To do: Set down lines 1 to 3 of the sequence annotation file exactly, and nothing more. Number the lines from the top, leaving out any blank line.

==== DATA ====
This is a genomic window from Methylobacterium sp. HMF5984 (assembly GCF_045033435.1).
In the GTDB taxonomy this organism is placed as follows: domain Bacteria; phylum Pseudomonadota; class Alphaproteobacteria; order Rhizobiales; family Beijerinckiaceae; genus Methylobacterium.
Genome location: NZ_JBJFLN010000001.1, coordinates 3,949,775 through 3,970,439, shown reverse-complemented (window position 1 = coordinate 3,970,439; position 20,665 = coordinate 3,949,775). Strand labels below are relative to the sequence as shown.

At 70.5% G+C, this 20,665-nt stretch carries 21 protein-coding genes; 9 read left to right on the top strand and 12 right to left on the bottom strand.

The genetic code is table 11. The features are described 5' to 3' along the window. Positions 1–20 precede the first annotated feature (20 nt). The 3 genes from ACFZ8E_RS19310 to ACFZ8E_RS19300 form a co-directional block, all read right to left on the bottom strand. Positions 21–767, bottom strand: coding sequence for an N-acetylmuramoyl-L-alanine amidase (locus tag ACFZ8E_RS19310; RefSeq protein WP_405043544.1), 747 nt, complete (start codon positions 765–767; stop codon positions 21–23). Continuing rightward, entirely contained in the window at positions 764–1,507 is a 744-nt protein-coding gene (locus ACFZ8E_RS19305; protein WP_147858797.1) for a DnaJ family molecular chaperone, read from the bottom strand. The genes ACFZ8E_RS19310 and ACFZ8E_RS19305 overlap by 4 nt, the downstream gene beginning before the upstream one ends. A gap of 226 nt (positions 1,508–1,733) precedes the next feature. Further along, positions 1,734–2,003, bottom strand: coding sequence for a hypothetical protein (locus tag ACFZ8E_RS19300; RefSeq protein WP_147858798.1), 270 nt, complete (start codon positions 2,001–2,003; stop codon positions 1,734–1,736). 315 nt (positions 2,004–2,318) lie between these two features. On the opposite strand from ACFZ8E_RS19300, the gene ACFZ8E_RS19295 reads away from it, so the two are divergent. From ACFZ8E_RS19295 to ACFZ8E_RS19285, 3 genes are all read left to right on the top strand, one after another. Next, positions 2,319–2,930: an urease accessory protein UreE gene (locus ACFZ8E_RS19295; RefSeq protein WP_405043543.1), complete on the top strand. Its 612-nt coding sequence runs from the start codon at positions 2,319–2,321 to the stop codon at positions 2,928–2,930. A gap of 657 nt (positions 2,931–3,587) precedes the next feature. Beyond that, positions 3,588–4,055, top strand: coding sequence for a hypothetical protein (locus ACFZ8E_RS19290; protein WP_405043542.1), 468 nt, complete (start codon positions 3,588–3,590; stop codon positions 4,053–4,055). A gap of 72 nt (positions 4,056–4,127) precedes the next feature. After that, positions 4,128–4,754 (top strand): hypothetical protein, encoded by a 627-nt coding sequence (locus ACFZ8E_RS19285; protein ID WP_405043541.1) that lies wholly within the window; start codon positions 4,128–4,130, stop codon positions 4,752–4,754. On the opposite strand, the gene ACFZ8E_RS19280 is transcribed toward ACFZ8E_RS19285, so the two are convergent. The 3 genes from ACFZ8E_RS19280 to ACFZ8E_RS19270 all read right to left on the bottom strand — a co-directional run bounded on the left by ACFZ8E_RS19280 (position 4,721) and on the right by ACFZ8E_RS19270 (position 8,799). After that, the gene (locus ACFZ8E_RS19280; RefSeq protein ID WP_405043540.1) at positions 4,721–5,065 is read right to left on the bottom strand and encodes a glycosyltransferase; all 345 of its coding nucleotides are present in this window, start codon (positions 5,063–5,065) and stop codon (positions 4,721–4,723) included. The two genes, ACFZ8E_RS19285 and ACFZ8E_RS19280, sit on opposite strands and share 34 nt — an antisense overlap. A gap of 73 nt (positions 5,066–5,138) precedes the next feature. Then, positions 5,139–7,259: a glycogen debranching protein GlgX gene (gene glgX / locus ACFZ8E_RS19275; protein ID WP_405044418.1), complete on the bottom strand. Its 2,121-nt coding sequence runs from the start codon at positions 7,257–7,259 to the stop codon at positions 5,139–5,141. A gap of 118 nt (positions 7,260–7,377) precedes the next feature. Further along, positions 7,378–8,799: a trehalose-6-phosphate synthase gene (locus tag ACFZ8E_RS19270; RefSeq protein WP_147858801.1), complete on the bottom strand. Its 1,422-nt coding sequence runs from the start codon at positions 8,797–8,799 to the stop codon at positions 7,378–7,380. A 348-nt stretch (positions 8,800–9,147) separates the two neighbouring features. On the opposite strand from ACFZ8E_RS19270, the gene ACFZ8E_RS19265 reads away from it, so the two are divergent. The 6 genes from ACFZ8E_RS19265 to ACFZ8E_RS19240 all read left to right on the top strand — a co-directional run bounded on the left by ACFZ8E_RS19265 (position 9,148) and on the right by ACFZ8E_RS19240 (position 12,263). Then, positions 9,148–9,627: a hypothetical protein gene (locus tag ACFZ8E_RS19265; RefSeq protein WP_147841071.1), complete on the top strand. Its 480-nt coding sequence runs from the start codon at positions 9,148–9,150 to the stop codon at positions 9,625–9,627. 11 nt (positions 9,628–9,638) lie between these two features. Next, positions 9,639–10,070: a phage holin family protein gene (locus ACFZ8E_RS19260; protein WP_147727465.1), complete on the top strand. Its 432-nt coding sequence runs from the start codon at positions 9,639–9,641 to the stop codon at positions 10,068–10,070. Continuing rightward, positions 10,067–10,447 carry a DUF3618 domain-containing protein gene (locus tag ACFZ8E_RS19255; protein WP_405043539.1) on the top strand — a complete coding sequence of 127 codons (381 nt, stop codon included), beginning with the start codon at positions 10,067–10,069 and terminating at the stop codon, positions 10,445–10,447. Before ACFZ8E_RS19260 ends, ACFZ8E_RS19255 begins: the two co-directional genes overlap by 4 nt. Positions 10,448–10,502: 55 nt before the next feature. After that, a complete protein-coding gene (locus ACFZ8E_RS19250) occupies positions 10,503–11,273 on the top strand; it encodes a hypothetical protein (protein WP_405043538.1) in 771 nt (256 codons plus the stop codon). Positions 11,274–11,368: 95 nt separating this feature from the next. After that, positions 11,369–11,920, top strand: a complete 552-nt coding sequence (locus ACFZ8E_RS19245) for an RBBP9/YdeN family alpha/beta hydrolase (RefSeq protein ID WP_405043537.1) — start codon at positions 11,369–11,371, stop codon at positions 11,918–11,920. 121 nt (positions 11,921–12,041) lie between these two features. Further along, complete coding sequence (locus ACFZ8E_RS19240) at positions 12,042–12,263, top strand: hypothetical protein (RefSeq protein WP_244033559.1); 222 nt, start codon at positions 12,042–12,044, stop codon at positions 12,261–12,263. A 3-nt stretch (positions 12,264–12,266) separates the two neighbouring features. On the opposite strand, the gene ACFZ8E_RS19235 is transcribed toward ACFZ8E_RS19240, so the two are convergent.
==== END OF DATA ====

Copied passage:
This is a genomic window from Methylobacterium sp. HMF5984 (assembly GCF_045033435.1).
In the GTDB taxonomy this organism is placed as follows: domain Bacteria; phylum Pseudomonadota; class Alphaproteobacteria; order Rhizobiales; family Beijerinckiaceae; genus Methylobacterium.
Genome location: NZ_JBJFLN010000001.1, coordinates 3,949,775 through 3,970,439, shown reverse-complemented (window position 1 = coordinate 3,970,439; position 20,665 = coordinate 3,949,775). Strand labels below are relative to the sequence as shown.